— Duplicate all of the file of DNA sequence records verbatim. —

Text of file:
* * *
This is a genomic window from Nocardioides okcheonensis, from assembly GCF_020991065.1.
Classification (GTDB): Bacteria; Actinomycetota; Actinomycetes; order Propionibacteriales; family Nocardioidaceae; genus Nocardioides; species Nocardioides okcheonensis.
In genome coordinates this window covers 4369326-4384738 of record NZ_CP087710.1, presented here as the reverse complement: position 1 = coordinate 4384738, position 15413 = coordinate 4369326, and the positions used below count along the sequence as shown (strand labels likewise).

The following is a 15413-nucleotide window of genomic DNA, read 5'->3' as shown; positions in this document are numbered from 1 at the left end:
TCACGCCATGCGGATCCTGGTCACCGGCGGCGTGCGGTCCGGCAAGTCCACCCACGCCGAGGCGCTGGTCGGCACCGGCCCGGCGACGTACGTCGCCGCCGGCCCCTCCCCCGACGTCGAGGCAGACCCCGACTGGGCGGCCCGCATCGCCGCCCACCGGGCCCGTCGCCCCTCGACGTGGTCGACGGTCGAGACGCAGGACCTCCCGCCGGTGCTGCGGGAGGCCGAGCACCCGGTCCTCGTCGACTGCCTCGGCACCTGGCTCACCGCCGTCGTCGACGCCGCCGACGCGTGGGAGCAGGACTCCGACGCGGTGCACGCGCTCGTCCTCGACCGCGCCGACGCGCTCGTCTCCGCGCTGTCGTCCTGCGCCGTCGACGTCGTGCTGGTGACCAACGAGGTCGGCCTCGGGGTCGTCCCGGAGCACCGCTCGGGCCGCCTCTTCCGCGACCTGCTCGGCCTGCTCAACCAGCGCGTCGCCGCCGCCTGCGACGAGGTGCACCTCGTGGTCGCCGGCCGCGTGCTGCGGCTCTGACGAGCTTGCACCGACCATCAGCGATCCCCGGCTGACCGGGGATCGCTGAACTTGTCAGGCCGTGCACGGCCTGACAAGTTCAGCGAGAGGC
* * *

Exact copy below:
This is a genomic window from Nocardioides okcheonensis, from assembly GCF_020991065.1.
Classification (GTDB): Bacteria; Actinomycetota; Actinomycetes; order Propionibacteriales; family Nocardioidaceae; genus Nocardioides; species Nocardioides okcheonensis.
In genome coordinates this window covers 4369326-4384738 of record NZ_CP087710.1, presented here as the reverse complement: position 1 = coordinate 4384738, position 15413 = coordinate 4369326, and the positions used below count along the sequence as shown (strand labels likewise).

The following is a 15413-nucleotide window of genomic DNA, read 5'->3' as shown; positions in this document are numbered from 1 at the left end:
TCACGCCATGCGGATCCTGGTCACCGGCGGCGTGCGGTCCGGCAAGTCCACCCACGCCGAGGCGCTGGTCGGCACCGGCCCGGCGACGTACGTCGCCGCCGGCCCCTCCCCCGACGTCGAGGCAGACCCCGACTGGGCGGCCCGCATCGCCGCCCACCGGGCCCGTCGCCCCTCGACGTGGTCGACGGTCGAGACGCAGGACCTCCCGCCGGTGCTGCGGGAGGCCGAGCACCCGGTCCTCGTCGACTGCCTCGGCACCTGGCTCACCGCCGTCGTCGACGCCGCCGACGCGTGGGAGCAGGACTCCGACGCGGTGCACGCGCTCGTCCTCGACCGCGCCGACGCGCTCGTCTCCGCGCTGTCGTCCTGCGCCGTCGACGTCGTGCTGGTGACCAACGAGGTCGGCCTCGGGGTCGTCCCGGAGCACCGCTCGGGCCGCCTCTTCCGCGACCTGCTCGGCCTGCTCAACCAGCGCGTCGCCGCCGCCTGCGACGAGGTGCACCTCGTGGTCGCCGGCCGCGTGCTGCGGCTCTGACGAGCTTGCACCGACCATCAGCGATCCCCGGCTGACCGGGGATCGCTGAACTTGTCAGGCCGTGCACGGCCTGACAAGTTCAGCGAGAGGC